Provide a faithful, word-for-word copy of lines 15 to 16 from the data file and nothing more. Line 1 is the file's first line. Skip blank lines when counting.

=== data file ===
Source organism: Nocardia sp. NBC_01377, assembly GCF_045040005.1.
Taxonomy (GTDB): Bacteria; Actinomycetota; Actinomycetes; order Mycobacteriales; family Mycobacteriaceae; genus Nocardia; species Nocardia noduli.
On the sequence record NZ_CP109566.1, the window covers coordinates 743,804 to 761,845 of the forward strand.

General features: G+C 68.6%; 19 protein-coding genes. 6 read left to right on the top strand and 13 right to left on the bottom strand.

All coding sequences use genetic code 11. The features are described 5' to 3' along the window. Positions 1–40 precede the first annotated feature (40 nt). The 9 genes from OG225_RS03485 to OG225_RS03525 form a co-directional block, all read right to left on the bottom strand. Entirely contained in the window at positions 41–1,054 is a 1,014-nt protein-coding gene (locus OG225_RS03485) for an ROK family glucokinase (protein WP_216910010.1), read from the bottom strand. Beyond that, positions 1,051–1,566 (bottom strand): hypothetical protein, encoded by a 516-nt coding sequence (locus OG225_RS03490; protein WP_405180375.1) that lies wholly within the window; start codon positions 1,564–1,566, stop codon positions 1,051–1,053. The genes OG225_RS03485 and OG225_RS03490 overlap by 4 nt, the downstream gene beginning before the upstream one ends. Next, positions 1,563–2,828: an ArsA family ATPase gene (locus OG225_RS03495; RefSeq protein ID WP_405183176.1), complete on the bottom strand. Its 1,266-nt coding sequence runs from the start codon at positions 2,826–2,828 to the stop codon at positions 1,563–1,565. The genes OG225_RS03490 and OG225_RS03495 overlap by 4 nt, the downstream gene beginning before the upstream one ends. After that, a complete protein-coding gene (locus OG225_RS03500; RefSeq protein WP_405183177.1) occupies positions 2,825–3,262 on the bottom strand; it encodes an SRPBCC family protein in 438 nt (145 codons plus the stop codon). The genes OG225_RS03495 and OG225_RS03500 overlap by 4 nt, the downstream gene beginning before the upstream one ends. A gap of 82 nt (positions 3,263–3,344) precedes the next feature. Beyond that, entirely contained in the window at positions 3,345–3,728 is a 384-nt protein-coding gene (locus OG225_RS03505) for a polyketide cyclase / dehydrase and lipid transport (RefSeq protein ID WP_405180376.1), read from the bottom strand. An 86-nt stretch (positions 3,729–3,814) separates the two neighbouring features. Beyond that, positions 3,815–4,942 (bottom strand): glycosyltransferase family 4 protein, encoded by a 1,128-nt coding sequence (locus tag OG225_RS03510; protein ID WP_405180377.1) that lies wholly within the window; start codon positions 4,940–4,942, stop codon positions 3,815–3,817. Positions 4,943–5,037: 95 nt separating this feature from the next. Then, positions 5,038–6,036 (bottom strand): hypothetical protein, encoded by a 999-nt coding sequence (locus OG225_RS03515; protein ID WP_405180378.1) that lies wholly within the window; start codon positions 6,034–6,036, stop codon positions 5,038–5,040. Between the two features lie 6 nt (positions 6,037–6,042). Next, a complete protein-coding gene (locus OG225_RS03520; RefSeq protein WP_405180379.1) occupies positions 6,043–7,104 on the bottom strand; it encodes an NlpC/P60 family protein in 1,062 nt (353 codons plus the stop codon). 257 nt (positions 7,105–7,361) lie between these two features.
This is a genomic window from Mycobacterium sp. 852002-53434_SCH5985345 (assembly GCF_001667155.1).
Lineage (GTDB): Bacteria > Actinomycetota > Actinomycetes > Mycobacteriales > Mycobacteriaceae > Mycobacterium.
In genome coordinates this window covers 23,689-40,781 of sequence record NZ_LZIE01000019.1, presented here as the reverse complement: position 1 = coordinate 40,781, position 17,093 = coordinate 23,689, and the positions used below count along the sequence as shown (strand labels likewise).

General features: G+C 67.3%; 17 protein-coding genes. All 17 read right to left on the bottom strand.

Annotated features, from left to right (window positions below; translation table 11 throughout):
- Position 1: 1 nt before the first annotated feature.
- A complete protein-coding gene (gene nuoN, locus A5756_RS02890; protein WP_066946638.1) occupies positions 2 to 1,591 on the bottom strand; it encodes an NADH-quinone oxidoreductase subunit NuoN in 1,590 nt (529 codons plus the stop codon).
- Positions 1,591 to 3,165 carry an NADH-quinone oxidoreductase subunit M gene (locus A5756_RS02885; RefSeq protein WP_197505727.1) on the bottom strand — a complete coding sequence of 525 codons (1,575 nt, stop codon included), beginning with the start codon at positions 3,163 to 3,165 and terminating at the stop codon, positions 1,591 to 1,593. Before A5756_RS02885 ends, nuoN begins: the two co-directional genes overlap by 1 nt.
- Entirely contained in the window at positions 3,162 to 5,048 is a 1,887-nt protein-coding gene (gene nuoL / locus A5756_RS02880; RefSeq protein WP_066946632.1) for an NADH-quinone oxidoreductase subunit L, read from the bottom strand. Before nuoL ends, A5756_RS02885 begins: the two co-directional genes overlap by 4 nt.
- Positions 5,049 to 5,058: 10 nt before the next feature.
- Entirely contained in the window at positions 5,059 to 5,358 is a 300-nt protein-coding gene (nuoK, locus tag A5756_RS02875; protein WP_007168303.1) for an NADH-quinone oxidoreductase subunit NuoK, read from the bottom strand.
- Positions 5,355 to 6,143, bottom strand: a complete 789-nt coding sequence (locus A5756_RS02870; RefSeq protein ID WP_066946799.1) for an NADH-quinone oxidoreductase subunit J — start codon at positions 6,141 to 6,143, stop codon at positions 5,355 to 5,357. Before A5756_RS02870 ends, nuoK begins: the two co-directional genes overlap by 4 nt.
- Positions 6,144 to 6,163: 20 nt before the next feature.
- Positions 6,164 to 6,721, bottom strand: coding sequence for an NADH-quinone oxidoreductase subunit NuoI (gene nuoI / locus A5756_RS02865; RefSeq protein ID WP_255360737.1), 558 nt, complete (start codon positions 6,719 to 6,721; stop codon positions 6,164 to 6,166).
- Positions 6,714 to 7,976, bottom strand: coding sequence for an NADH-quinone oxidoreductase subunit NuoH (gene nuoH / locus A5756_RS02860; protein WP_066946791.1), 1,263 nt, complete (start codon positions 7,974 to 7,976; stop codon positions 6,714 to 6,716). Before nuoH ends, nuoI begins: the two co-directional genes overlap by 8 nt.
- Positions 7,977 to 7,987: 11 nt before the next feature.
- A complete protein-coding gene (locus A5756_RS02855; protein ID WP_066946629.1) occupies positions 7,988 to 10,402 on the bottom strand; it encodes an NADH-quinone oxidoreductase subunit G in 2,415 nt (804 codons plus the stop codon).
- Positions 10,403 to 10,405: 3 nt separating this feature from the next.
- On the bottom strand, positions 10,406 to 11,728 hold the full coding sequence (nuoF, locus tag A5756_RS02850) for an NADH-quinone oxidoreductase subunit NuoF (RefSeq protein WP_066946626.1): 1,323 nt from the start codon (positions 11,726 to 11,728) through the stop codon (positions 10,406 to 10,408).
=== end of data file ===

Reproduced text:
- Positions 5,049 to 5,058: 10 nt before the next feature.
- Entirely contained in the window at positions 5,059 to 5,358 is a 300-nt protein-coding gene (nuoK, locus tag A5756_RS02875; protein WP_007168303.1) for an NADH-quinone oxidoreductase subunit NuoK, read from the bottom strand.